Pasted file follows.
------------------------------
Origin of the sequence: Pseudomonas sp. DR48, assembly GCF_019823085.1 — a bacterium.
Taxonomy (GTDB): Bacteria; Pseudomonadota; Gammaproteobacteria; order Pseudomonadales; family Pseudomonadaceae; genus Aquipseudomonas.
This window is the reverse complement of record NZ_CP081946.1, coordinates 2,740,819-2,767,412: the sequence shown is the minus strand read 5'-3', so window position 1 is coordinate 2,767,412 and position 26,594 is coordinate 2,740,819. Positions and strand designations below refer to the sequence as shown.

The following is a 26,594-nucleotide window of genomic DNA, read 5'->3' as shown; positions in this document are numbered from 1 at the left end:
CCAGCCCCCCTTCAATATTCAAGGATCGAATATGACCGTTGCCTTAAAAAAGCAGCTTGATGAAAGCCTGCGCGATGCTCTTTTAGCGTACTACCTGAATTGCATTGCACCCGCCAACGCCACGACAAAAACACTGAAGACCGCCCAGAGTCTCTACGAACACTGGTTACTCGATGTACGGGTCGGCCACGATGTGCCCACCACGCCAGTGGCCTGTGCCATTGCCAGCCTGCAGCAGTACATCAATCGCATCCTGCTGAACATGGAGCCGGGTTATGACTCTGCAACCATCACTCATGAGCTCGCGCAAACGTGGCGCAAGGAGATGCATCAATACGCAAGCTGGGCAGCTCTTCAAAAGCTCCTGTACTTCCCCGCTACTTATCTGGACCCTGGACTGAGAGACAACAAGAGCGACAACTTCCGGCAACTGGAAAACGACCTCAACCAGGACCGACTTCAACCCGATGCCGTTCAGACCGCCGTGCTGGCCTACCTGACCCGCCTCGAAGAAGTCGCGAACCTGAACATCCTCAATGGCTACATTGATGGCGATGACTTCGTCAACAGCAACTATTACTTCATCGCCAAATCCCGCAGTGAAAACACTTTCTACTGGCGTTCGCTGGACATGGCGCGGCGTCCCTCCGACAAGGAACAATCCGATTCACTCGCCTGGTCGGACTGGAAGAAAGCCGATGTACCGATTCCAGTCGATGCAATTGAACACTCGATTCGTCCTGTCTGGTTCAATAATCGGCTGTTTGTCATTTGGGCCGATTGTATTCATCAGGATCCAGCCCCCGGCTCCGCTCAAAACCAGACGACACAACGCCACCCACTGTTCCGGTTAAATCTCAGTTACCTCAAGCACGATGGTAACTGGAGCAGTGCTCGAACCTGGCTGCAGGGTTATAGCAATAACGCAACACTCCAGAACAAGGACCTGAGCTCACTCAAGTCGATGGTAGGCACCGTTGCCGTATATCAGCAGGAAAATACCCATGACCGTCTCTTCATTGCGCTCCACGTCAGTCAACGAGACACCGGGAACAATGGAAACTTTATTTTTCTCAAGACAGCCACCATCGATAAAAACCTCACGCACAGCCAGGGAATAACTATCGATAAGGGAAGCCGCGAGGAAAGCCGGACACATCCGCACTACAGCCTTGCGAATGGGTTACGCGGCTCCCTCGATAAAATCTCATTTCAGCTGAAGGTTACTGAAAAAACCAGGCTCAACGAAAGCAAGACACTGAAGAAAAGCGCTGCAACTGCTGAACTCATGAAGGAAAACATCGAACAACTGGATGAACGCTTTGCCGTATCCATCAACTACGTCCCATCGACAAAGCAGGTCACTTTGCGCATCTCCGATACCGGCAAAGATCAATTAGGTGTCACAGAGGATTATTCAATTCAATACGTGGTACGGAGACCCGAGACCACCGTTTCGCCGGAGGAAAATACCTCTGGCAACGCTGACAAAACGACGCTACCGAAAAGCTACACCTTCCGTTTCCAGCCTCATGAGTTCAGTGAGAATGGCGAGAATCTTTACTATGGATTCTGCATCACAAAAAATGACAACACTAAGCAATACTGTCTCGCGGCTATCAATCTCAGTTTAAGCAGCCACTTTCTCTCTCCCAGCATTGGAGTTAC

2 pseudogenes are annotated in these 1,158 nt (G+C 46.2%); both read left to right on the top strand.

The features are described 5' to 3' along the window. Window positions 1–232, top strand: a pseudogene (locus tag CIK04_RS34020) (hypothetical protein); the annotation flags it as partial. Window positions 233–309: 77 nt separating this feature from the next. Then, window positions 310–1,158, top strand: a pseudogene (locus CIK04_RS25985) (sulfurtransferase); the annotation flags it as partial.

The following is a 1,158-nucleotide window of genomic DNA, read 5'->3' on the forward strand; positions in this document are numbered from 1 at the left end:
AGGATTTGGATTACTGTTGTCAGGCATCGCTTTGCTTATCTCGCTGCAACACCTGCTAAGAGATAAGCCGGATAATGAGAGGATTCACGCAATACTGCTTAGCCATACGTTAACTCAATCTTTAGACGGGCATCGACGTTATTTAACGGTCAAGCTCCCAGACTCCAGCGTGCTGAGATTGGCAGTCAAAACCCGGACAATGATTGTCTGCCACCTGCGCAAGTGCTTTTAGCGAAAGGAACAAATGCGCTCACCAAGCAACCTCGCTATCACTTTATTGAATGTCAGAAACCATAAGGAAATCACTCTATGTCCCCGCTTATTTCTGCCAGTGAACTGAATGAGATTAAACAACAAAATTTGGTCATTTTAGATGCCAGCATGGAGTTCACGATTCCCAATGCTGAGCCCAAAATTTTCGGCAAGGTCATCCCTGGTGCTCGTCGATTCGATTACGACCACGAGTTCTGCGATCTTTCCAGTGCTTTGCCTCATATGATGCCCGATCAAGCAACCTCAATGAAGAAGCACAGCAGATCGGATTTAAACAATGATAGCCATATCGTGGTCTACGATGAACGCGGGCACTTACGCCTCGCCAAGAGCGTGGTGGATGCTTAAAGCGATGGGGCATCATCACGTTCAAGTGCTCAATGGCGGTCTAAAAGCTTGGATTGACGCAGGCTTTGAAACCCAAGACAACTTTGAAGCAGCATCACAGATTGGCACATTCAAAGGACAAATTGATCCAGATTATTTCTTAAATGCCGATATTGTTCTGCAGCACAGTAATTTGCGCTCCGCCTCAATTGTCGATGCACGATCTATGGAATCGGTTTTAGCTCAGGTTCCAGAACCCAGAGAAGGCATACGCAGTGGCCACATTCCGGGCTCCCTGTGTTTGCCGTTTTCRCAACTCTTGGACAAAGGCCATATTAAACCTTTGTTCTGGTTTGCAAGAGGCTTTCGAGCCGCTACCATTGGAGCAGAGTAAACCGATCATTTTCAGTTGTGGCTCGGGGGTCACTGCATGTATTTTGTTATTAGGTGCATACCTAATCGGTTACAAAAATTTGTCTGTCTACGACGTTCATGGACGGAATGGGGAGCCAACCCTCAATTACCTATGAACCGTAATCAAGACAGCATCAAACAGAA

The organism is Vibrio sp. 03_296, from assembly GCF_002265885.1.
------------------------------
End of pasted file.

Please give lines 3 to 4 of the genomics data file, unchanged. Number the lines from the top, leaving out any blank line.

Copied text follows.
This window is the reverse complement of record NZ_CP081946.1, coordinates 2,740,819-2,767,412: the sequence shown is the minus strand read 5'-3', so window position 1 is coordinate 2,767,412 and position 26,594 is coordinate 2,740,819. Positions and strand designations below refer to the sequence as shown.

The following is a 26,594-nucleotide window of genomic DNA, read 5'->3' as shown; positions in this document are numbered from 1 at the left end: